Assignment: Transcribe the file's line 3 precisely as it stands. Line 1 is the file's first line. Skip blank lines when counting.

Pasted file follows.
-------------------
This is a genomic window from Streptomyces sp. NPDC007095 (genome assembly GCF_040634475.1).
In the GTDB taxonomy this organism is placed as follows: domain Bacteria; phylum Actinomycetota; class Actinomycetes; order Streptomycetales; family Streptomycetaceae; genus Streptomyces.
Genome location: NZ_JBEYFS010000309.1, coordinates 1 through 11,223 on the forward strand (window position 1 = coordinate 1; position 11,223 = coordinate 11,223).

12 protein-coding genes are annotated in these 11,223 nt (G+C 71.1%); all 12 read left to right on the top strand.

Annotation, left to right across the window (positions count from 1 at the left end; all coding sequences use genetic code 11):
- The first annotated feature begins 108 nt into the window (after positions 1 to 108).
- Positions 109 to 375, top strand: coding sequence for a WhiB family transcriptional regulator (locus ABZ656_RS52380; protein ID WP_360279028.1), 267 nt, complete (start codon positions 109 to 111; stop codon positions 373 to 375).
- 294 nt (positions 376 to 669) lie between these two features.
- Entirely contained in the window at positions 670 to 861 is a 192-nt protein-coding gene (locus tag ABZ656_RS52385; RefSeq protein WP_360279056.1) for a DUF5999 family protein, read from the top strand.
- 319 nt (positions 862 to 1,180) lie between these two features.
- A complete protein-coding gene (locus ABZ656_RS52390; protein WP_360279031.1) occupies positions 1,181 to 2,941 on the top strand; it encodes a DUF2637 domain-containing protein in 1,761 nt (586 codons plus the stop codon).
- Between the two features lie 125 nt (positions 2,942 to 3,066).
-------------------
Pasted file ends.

Genome location: NZ_JBEYFS010000309.1, coordinates 1 through 11,223 on the forward strand (window position 1 = coordinate 1; position 11,223 = coordinate 11,223).